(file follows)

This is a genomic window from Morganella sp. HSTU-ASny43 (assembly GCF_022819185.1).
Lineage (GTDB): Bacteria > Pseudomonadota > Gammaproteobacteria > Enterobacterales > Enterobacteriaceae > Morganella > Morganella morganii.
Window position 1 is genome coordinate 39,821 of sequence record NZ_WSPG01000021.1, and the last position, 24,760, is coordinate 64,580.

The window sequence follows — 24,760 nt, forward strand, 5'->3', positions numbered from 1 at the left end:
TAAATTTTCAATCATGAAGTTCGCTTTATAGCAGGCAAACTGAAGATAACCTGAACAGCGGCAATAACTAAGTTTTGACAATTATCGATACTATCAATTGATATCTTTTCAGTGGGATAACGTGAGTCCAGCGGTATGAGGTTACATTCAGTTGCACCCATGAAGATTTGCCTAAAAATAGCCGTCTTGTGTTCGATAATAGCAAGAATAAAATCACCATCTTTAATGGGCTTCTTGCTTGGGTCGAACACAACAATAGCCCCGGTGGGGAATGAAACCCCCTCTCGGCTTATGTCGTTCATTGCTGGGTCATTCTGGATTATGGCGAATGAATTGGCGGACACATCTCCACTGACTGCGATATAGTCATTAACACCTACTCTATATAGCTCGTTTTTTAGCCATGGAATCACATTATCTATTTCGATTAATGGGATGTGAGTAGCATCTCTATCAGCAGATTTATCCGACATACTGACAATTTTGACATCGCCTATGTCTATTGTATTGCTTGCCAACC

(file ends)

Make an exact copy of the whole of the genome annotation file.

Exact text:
This is a genomic window from Morganella sp. HSTU-ASny43 (assembly GCF_022819185.1).
Lineage (GTDB): Bacteria > Pseudomonadota > Gammaproteobacteria > Enterobacterales > Enterobacteriaceae > Morganella > Morganella morganii.
Window position 1 is genome coordinate 39,821 of sequence record NZ_WSPG01000021.1, and the last position, 24,760, is coordinate 64,580.

The window sequence follows — 24,760 nt, forward strand, 5'->3', positions numbered from 1 at the left end:
TAAATTTTCAATCATGAAGTTCGCTTTATAGCAGGCAAACTGAAGATAACCTGAACAGCGGCAATAACTAAGTTTTGACAATTATCGATACTATCAATTGATATCTTTTCAGTGGGATAACGTGAGTCCAGCGGTATGAGGTTACATTCAGTTGCACCCATGAAGATTTGCCTAAAAATAGCCGTCTTGTGTTCGATAATAGCAAGAATAAAATCACCATCTTTAATGGGCTTCTTGCTTGGGTCGAACACAACAATAGCCCCGGTGGGGAATGAAACCCCCTCTCGGCTTATGTCGTTCATTGCTGGGTCATTCTGGATTATGGCGAATGAATTGGCGGACACATCTCCACTGACTGCGATATAGTCATTAACACCTACTCTATATAGCTCGTTTTTTAGCCATGGAATCACATTATCTATTTCGATTAATGGGATGTGAGTAGCATCTCTATCAGCAGATTTATCCGACATACTGACAATTTTGACATCGCCTATGTCTATTGTATTGCTTGCCAACC